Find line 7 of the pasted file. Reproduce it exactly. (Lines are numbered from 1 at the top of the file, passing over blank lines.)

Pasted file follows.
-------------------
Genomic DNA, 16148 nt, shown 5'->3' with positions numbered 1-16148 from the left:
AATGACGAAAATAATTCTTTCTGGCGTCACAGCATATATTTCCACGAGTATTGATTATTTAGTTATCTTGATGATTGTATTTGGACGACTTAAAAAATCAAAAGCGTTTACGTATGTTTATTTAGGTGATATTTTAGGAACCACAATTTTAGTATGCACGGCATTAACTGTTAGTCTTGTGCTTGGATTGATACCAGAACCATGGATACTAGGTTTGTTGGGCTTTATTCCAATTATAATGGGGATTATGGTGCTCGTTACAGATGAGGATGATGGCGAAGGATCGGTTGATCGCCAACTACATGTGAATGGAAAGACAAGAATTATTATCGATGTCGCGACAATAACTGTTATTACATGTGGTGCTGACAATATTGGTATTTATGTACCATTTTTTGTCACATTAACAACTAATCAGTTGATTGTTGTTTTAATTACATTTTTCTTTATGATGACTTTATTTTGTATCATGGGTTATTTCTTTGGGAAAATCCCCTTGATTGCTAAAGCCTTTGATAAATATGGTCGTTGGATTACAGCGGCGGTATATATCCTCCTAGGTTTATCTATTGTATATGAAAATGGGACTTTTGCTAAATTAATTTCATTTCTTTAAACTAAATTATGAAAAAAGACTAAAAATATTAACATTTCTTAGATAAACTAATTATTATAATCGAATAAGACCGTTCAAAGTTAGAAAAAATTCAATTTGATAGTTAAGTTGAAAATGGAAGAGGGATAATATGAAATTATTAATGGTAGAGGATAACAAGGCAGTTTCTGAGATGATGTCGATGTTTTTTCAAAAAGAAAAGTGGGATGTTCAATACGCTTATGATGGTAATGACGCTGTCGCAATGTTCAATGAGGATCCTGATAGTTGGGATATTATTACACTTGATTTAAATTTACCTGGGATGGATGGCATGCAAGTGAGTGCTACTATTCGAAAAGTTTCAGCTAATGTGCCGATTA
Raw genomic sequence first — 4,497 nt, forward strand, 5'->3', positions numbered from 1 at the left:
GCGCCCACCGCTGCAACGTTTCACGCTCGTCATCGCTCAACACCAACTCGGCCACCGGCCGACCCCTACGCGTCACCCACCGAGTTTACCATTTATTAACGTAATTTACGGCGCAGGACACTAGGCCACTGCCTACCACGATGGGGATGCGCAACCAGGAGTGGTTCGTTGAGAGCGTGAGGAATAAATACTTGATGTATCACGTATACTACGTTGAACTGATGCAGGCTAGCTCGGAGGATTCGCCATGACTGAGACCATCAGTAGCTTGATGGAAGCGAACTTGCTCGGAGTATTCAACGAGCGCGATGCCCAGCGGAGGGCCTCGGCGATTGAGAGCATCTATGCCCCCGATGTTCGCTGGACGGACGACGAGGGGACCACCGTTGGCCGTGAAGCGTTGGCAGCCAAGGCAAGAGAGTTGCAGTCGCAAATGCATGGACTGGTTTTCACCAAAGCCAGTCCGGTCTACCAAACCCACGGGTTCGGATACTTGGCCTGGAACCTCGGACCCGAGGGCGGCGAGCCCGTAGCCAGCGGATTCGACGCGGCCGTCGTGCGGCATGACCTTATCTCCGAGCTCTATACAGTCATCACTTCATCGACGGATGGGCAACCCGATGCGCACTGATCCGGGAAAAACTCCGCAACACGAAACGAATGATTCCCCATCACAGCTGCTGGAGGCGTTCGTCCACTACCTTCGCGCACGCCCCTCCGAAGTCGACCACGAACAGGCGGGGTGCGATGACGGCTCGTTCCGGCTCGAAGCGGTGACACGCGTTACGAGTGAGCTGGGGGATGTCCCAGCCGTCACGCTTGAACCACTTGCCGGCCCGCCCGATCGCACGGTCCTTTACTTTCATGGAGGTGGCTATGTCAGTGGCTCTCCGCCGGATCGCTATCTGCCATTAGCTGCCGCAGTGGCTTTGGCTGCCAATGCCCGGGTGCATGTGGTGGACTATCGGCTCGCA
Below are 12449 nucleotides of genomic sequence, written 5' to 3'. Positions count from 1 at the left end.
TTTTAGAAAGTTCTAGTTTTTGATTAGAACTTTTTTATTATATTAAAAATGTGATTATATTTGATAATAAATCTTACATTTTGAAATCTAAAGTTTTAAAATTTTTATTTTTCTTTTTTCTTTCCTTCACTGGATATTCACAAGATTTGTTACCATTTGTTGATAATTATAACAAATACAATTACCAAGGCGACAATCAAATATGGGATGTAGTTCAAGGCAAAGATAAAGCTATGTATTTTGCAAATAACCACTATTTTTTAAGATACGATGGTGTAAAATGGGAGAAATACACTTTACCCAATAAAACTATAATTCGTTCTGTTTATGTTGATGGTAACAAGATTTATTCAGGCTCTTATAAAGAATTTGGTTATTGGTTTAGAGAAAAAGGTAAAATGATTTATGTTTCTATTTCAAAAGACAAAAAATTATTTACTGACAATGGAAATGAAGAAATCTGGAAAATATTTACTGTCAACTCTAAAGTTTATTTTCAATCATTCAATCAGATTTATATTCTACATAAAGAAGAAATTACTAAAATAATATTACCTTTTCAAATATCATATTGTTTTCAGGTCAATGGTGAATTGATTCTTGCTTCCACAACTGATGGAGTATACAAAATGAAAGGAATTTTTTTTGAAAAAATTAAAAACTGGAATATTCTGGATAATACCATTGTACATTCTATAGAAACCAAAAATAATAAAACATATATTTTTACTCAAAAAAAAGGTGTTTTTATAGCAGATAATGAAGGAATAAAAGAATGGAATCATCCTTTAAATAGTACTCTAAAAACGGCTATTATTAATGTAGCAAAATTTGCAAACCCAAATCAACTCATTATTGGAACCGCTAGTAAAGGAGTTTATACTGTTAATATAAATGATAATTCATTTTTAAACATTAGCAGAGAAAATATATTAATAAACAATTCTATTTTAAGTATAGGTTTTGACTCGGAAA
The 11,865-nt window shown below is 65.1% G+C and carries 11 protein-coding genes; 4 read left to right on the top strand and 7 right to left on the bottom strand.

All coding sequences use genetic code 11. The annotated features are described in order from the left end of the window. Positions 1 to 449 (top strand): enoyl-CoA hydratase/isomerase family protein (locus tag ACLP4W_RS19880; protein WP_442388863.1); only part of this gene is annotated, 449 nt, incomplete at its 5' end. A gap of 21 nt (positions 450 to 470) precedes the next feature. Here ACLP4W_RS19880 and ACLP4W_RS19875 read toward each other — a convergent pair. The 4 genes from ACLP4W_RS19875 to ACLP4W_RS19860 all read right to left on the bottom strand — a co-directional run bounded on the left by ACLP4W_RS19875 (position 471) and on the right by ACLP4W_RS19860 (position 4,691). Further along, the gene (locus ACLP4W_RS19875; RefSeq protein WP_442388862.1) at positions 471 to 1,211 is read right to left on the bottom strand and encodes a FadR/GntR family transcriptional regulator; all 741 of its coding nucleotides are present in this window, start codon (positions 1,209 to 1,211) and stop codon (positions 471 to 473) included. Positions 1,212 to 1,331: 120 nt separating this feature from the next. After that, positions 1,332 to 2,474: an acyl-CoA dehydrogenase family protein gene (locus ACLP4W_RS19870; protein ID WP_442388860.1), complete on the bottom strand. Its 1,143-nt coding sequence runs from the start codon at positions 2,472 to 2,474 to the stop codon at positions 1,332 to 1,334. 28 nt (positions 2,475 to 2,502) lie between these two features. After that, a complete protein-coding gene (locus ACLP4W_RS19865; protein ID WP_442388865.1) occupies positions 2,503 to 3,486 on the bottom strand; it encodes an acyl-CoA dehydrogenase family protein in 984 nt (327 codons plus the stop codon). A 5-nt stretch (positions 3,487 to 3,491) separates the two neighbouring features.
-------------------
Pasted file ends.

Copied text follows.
The 11,865-nt window shown below is 65.1% G+C and carries 11 protein-coding genes; 4 read left to right on the top strand and 7 right to left on the bottom strand.